• Hours of work
Normally, you should not be required to work more than eight hours a day or 48 hours a week. During the eight hours, you are entitled to 45 minutes as meal break. The eight hours is to be spread out within 10 hours. If you are required to work more than eight hours a day or more than 48 hours a week, the extra time you worked should be treated as overtime for which you are entitled to an extra payment of one and a half times of your hourly pay. Usually, no employer is expected to require you to work more than 12 hours a day, although he or she could apply to the government to grant an extension.
In Malaysia, there are about 16 holidays in a year. Private sector employees, however, are entitled to only 10 days in a year with pay. Of course, some private sector employers close their business on all the holidays or allow more than 10 days with pay. If any holiday falls on a rest day, the next working day following the rest day must be regarded as a paid holiday.
If you happen to be on sick leave or annual leave, you are entitled to another day with pay as a substitution.
• Work on paid public holidays
If you are required to work on a public holiday, you are entitled to two days’ wages, even if the period of work done on that day is less than the normal hours of work. Further, if you went on to work overtime, you are entitled to three times your hourly rate of pay.
• Annual Leave
You are entitled to eight days of paid annual leave for every 12 months’ service if you are in continuous service for less than two years; 12 days paid annual leave if you have been in service for more than two years but less than five years; 16 days annual leave if you have been in service for more than five years. The annual leave shall be on top of rest days and holidays.
Section 60 M prohibits an employer from terminating the service of a local employee for the purpose of employing a foreign employee. I am not very sure that our employers have been strictly following this reasonable and justified prohibition.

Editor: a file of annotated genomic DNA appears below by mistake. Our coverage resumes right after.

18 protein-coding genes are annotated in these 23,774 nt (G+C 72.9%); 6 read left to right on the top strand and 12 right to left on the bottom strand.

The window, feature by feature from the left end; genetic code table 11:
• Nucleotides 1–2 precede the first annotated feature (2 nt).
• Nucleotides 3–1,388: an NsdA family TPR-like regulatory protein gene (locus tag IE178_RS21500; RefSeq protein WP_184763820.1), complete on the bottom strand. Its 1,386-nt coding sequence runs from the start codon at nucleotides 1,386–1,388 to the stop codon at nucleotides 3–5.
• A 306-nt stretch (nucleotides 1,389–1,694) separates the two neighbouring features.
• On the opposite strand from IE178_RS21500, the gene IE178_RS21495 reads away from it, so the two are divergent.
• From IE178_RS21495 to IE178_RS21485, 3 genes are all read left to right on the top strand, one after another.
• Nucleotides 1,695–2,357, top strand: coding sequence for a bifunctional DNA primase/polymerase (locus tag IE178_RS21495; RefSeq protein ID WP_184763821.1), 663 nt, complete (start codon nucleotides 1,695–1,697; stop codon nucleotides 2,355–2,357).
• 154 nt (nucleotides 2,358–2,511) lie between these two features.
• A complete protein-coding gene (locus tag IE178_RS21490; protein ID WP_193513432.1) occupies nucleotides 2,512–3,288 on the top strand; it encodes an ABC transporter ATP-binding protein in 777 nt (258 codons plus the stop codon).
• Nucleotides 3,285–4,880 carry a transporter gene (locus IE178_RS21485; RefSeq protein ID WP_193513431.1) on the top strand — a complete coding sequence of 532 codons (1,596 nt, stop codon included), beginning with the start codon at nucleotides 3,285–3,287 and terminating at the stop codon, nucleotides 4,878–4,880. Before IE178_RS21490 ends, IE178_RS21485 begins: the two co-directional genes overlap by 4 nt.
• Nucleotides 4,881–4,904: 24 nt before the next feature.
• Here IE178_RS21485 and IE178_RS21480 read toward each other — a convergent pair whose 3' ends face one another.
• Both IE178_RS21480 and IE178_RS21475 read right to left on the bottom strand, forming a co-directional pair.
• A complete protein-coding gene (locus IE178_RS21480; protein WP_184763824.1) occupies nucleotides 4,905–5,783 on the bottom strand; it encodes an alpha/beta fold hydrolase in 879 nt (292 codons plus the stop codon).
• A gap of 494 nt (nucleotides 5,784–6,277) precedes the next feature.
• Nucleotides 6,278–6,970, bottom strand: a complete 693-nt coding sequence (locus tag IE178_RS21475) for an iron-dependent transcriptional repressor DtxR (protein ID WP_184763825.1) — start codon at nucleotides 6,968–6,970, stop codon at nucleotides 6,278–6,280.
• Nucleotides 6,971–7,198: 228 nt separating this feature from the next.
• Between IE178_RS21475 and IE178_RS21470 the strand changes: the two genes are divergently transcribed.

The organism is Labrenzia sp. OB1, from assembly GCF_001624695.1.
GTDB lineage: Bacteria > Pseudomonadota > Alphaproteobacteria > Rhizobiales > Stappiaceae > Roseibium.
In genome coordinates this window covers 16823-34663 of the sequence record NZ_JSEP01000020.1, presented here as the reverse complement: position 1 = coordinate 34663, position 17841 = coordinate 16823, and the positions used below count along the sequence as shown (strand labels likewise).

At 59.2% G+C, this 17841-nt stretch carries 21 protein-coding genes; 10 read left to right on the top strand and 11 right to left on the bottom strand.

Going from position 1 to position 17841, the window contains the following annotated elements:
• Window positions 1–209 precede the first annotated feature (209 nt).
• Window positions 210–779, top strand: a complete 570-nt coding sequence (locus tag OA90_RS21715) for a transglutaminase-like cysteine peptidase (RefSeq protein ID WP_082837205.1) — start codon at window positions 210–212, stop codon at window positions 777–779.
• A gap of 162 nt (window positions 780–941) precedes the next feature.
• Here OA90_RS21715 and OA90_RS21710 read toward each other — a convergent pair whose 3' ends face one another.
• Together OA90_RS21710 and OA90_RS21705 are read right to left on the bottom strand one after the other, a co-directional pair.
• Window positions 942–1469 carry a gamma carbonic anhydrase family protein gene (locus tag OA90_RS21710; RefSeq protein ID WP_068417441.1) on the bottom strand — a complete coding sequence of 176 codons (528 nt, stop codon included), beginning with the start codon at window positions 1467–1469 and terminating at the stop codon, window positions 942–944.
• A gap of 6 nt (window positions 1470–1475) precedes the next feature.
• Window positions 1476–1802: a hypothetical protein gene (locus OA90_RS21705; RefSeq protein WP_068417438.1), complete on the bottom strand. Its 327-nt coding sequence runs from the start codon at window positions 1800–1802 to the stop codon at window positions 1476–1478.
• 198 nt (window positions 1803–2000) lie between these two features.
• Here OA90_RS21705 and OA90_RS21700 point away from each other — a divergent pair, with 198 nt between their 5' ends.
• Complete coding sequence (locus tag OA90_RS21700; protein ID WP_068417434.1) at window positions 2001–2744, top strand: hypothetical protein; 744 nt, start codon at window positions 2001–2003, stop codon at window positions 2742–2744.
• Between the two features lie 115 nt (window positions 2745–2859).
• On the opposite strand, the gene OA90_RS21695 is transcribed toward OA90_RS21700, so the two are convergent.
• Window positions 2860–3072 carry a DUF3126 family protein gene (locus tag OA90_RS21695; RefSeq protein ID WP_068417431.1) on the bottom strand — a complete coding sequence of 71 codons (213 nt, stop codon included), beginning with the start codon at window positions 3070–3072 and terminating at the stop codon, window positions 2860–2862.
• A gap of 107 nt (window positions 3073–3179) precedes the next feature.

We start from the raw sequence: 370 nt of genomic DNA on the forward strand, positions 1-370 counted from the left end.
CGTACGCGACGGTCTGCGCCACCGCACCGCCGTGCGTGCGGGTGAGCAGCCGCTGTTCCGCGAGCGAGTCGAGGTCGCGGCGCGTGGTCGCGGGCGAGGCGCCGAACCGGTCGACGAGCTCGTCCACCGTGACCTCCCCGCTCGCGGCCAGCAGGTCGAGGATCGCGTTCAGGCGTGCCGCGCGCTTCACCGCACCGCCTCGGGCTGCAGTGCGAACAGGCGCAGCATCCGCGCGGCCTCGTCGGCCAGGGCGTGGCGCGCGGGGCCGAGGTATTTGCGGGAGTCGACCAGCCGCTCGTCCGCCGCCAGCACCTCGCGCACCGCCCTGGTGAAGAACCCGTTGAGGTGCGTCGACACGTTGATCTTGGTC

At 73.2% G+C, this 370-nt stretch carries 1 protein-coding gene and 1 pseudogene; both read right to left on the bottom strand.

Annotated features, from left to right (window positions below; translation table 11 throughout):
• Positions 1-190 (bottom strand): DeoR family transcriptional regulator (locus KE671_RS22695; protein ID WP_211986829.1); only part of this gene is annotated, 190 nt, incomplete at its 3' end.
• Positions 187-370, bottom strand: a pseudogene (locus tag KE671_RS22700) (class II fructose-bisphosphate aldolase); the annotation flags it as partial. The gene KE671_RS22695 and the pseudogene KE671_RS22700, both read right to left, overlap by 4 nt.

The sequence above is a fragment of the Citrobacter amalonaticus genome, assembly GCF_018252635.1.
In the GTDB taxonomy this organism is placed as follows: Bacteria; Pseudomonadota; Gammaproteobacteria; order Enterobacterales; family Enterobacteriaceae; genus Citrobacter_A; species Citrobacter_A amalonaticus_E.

• Sick Leave
Section 60 F stipulates that you shall, after examination at the expense of the employers, by a registered medical practitioner or medical officer, be entitled to paid sick leave of 14 days in a calendar year, if you have been in service for less than two years; 18 days in each calendar year if you have been in service for more than two years but less than five years; 22 days in each calendar year if you have been in service for more than five years.
But if you are hospitalised, then you are entitled to 60 days’ sick leave in each calendar year. This paid sick leave is inclusive of any sick leave recommended by a dental surgeon.
• Termination and lay-off payments
Advances in technology and computerisation have become unstoppable and, as a result, opportunities for employment have become increasingly scarce. Employers have resorted to various devices to retrench their employees.
According to the Employment Regulations 1980, if you are terminated and laid-off, you are entitled to the following benefits:
- 10 days’ wages for every year of employment if you have been employed for less than two years.
- 15 days’ wages for every year if you have been employed for more than two years but less than five years.